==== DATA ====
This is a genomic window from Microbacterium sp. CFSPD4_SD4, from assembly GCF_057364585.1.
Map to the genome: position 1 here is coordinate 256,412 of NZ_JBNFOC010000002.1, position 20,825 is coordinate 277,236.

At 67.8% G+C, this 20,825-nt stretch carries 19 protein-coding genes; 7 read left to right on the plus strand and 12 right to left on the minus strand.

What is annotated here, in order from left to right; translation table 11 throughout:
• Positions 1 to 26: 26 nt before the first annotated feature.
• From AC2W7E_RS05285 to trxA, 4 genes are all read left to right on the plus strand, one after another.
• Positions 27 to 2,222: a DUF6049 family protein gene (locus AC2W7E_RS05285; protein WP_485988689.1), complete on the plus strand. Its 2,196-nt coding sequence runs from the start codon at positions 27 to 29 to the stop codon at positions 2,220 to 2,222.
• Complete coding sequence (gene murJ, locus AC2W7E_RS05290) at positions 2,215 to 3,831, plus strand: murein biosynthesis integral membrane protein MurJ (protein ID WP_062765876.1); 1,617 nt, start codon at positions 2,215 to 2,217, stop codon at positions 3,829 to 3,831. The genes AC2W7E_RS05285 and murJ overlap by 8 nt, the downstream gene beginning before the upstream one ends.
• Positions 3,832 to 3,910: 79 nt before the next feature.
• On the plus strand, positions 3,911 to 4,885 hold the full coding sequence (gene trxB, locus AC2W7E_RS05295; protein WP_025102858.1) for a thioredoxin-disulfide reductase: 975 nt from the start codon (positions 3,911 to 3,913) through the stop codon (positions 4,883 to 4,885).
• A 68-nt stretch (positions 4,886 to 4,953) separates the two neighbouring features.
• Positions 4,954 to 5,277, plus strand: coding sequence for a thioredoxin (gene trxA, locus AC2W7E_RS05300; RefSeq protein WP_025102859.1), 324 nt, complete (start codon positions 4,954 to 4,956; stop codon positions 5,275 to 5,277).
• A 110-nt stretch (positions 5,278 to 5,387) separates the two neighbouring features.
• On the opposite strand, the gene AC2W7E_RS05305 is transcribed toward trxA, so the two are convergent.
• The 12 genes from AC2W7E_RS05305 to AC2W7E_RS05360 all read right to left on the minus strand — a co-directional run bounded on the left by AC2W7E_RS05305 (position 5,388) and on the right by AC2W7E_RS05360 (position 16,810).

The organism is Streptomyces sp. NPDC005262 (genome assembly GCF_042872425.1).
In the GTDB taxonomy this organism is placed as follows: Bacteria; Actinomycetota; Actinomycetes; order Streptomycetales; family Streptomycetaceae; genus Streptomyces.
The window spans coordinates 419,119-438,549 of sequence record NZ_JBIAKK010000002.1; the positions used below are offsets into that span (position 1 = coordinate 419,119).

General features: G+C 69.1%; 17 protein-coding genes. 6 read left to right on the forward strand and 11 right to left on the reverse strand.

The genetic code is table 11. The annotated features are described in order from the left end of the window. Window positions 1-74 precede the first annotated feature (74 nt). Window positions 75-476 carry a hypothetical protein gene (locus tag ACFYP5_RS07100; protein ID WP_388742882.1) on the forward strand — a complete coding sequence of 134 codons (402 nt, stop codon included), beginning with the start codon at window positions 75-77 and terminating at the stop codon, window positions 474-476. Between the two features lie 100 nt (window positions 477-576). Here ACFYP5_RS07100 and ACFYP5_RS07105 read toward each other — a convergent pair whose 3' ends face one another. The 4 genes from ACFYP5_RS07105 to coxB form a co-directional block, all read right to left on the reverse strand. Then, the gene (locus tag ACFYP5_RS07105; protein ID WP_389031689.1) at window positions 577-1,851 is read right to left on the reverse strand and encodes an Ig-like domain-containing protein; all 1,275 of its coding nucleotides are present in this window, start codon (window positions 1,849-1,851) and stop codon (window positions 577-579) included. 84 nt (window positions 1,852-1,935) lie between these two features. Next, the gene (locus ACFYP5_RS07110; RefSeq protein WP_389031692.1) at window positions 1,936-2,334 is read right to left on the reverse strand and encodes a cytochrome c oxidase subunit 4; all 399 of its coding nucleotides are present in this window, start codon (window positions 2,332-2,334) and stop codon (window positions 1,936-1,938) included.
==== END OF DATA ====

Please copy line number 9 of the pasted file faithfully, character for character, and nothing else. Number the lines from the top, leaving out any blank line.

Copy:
• Positions 3,832 to 3,910: 79 nt before the next feature.